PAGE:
I often let salespeople down—they still try with the “if you walk away, you lose the great deal” pitch. It’s almost fun seeing how hard they will try to sell you. 🙂

Erin Hybart, Blog Manager,

Schedule a Call Day to Lower Bills

Schedule an annual or quarterly “Call Day.” Many fixed expenses aren’t as fixed as we think, so spending at least one afternoon every quarter examining that spending and calling providers to lower bills can be beneficial. 

Internet and phone providers are notoriously bad at informing you when newer, better offers come up that you can take advantage of and use. However, a phone call has, more often than not, helped save significantly. 

Even if an offer is “introductory,” it can often be extended beyond its limits by citing loyalty as a reason to save. As long as interactions with the support team are kind, respectful, and reasonable, many providers will use their wiggle room to give a little discount—and that extra money in your pocket can be spent or saved however you like!

David Janovic, Founder and CEO, RJ Living

Designate Four No-Spend Days Each Month 

I use the no-spend day method to help me spend less and save more. On average, Americans spend at least $165 per day. 

This includes expenses you cannot eliminate, such as housing expenses and cell phone bills, and about $40 in non-essential spending, like meals at restaurants and entertainment. 

You can save $40 weekly, which adds up to $160 monthly. If you’re consistent, those four no-spend days could give you thousands of dollars you can use in retirement.

Young Pham, Founder and Project Manager, Biz Report

Buy in Bulk to Save Money

Saving during times of inflation has been a daunting task. However, I somehow did so by applying some real-life money hacks. I started buying items in bulk. For instance, in a local wholesale hypermarket, I opted for items that were bundled up and tagged at a lower price. 

I made sure not to stock perishable items, so I chose non-perishable items with affordable price tags. Trust me, this has been a great hack and has saved me enough money from buying just one product from a retail store. I put that saved money in my savings jar. Just keeping track of your savings also aids in saving money.

David Morneau, CEO and Co-Founder, Breeeze

Treat Savings Like a 401K Deduction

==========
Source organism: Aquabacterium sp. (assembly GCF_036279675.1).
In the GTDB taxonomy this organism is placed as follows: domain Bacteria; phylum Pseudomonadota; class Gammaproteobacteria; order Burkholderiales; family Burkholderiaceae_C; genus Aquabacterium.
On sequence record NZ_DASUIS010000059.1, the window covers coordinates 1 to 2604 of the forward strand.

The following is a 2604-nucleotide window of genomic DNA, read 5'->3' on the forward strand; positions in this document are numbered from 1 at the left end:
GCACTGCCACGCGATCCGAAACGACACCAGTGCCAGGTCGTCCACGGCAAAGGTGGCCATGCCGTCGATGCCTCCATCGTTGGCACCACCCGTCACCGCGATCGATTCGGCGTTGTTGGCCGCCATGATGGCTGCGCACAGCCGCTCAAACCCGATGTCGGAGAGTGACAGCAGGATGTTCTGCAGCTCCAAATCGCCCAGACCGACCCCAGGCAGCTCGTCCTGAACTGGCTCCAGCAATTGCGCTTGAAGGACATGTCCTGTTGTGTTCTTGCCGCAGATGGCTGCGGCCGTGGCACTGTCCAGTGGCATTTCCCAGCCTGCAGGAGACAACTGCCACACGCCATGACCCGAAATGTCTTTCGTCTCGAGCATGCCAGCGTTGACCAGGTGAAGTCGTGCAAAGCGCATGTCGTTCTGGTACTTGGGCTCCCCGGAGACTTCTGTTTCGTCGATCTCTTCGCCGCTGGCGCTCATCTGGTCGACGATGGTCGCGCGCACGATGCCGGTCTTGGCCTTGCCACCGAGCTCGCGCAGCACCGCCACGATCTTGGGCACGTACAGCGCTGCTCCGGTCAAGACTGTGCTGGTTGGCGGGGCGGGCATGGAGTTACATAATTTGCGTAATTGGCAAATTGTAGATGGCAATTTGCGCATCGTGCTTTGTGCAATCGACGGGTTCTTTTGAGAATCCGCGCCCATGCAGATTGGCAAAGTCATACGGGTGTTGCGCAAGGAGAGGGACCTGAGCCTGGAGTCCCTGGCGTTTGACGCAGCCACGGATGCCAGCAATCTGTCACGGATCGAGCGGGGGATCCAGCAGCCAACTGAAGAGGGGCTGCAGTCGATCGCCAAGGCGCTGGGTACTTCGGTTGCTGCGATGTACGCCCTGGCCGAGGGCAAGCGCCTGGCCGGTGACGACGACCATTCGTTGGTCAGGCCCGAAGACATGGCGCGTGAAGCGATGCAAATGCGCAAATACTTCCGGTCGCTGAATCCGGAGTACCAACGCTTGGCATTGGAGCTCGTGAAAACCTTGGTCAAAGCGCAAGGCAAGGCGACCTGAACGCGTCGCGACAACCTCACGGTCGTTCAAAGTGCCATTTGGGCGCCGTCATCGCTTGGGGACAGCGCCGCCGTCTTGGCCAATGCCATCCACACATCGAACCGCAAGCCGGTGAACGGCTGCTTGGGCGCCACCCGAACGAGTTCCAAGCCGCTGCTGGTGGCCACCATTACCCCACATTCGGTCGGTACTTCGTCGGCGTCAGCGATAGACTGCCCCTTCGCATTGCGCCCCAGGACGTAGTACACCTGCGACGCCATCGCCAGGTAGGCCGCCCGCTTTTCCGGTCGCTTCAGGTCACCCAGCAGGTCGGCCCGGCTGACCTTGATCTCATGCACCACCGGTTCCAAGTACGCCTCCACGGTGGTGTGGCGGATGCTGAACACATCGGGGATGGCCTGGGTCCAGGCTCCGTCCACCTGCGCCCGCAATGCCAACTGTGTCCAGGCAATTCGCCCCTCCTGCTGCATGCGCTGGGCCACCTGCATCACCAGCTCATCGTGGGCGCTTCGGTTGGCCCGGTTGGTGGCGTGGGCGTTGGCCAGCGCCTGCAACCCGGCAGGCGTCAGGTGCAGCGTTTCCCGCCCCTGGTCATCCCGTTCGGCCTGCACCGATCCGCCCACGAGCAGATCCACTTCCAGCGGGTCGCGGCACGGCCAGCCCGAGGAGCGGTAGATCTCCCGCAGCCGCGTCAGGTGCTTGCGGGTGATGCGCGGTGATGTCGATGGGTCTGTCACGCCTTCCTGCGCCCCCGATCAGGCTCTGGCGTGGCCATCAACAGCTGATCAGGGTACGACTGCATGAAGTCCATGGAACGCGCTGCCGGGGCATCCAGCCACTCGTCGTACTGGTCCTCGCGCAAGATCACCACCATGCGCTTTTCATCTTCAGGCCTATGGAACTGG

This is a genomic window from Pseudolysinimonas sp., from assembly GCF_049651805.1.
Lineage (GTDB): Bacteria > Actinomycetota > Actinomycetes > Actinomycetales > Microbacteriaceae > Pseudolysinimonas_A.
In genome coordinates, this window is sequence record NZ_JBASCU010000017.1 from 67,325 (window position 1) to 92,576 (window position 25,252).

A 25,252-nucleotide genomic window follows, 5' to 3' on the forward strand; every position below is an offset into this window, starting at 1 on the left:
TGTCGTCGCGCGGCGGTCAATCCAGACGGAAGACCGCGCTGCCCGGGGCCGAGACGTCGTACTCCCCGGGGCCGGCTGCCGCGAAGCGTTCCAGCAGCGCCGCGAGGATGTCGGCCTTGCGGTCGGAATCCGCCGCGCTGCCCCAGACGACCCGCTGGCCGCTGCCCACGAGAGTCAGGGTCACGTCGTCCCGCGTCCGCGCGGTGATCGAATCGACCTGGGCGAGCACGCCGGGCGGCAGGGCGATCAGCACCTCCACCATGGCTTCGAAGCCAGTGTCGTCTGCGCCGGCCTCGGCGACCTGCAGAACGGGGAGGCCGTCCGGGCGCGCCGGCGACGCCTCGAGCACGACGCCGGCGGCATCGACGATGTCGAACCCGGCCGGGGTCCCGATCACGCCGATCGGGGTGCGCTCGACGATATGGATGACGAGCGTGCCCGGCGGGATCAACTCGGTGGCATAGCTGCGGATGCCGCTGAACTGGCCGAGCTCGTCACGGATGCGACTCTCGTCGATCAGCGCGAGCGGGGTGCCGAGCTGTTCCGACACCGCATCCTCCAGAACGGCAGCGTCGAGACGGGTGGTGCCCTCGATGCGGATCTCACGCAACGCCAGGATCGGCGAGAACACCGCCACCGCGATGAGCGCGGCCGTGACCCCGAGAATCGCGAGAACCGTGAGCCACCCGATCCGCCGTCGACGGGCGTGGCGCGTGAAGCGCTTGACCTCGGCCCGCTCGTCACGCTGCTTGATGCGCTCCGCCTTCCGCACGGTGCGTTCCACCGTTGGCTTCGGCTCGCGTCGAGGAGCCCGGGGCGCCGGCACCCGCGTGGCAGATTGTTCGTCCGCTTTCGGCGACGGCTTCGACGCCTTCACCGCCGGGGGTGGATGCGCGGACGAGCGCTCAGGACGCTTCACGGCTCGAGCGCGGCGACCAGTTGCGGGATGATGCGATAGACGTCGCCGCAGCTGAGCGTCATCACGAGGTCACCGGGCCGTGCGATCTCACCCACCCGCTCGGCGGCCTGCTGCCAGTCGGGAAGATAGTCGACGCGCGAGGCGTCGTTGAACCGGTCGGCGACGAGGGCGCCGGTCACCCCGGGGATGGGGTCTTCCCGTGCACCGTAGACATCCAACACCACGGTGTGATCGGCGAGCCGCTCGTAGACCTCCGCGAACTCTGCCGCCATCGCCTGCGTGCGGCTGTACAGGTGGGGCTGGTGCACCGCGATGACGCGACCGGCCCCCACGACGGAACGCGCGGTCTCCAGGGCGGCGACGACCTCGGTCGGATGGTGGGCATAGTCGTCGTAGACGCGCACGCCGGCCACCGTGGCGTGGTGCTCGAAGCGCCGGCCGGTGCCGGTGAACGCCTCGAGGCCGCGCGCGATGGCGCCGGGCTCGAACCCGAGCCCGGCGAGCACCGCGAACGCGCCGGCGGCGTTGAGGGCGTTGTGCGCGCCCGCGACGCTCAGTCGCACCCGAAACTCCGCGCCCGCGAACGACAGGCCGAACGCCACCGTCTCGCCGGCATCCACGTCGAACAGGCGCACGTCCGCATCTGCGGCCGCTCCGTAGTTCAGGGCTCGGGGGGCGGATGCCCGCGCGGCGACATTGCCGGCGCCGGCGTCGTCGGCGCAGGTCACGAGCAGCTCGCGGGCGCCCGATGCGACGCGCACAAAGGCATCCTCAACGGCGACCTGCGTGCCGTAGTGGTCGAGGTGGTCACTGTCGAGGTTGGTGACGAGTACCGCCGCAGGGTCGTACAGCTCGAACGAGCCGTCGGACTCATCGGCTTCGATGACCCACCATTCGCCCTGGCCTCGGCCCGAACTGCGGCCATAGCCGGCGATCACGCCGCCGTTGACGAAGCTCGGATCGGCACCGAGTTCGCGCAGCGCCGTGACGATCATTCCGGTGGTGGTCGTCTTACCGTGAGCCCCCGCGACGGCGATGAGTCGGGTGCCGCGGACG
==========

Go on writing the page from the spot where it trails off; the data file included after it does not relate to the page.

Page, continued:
Saving money is something that everybody thinks about, but few people really talk about it. There is a stigma around “needing” to save money. You don’t really ever hear wealthy people talk openly about saving money. They may mention their investment portfolio or money-market accounts might come up in a conversation, but not how they got to this point. 

As an entrepreneur, it’s been challenging to save. It’s often easier when you work for somebody who’s putting some of your money in your 401K every month before you see the check. When you pay yourself, it’s a little harder. The money earmarked for savings doesn’t get put into the business with a promise to pay back next month. 

The savings money is treated like an employer treats your 401K money. A set amount is deducted before paying each month. If that means some months are a little tighter than others, that’s okay. This entrepreneur life is for the long haul.

Francois Gouelo, Co-Founder and CEO, Enso Connect

Ensure Consistent Saving With Automated Savings Transfers

One money-saving hack is “automated savings transfers.” This involves setting up automatic transfers from your checking account to your savings account regularly, typically right after you receive your paycheck.

By automating your savings, you ensure that a portion of your income is consistently set aside for savings goals, such as an emergency fund, retirement, or a specific financial goal like a vacation or a down payment on a house. This hack is unique because it takes advantage of the principle of “pay yourself first.”

This method is effective because it eliminates the temptation to spend money that you intend to save. Over time, these automatic transfers accumulate, helping you build a substantial savings cushion without having to think about it regularly. 

It’s a simple yet powerful way to prioritize saving and ensure that you’re consistently working toward your financial goals.

Mahesh Kumar, Spokesperson, Transcription Certification Institute

Shuffle Subscriptions to Save on Streaming Services

One unique money-saving hack I’ve employed is the Subscription Shuffle. Instead of paying for multiple streaming services year-round, I strategically rotate subscriptions based on content release schedules. 

For example, I’ll subscribe to a streaming platform when my favorite series or shows are scheduled for release, then cancel it once I’ve caught up. This way, I can fully enjoy a wide range of content while keeping my monthly expenses in check.

Gabriele Asaro, SEO Executive,